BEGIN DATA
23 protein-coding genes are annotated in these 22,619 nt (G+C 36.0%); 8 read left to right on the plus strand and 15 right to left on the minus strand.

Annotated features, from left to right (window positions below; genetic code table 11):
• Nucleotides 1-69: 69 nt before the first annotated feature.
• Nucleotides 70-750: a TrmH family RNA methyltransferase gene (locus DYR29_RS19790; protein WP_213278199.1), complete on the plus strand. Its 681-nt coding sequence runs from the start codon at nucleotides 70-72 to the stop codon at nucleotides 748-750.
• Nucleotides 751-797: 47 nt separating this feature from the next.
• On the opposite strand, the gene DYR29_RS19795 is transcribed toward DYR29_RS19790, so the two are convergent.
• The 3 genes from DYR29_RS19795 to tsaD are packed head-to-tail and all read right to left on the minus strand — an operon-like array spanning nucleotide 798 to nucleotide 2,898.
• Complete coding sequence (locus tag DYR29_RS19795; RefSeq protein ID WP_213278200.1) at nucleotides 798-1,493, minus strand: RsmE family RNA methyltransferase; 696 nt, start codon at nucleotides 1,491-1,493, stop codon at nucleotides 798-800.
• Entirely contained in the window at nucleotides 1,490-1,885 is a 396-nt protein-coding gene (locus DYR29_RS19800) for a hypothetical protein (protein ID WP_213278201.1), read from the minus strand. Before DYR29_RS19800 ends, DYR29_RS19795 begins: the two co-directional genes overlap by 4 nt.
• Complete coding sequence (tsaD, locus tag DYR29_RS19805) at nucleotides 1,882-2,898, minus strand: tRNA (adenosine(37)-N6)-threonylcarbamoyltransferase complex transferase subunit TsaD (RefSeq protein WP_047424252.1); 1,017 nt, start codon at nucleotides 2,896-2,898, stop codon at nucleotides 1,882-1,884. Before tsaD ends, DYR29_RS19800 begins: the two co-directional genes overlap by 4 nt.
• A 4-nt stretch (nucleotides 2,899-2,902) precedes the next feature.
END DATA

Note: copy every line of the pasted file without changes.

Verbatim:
23 protein-coding genes are annotated in these 22,619 nt (G+C 36.0%); 8 read left to right on the plus strand and 15 right to left on the minus strand.

Annotated features, from left to right (window positions below; genetic code table 11):
• Nucleotides 1-69: 69 nt before the first annotated feature.
• Nucleotides 70-750: a TrmH family RNA methyltransferase gene (locus DYR29_RS19790; protein WP_213278199.1), complete on the plus strand. Its 681-nt coding sequence runs from the start codon at nucleotides 70-72 to the stop codon at nucleotides 748-750.
• Nucleotides 751-797: 47 nt separating this feature from the next.
• On the opposite strand, the gene DYR29_RS19795 is transcribed toward DYR29_RS19790, so the two are convergent.
• The 3 genes from DYR29_RS19795 to tsaD are packed head-to-tail and all read right to left on the minus strand — an operon-like array spanning nucleotide 798 to nucleotide 2,898.
• Complete coding sequence (locus tag DYR29_RS19795; RefSeq protein ID WP_213278200.1) at nucleotides 798-1,493, minus strand: RsmE family RNA methyltransferase; 696 nt, start codon at nucleotides 1,491-1,493, stop codon at nucleotides 798-800.
• Entirely contained in the window at nucleotides 1,490-1,885 is a 396-nt protein-coding gene (locus DYR29_RS19800) for a hypothetical protein (protein ID WP_213278201.1), read from the minus strand. Before DYR29_RS19800 ends, DYR29_RS19795 begins: the two co-directional genes overlap by 4 nt.
• Complete coding sequence (tsaD, locus tag DYR29_RS19805) at nucleotides 1,882-2,898, minus strand: tRNA (adenosine(37)-N6)-threonylcarbamoyltransferase complex transferase subunit TsaD (RefSeq protein WP_047424252.1); 1,017 nt, start codon at nucleotides 2,896-2,898, stop codon at nucleotides 1,882-1,884. Before tsaD ends, DYR29_RS19800 begins: the two co-directional genes overlap by 4 nt.
• A 4-nt stretch (nucleotides 2,899-2,902) precedes the next feature.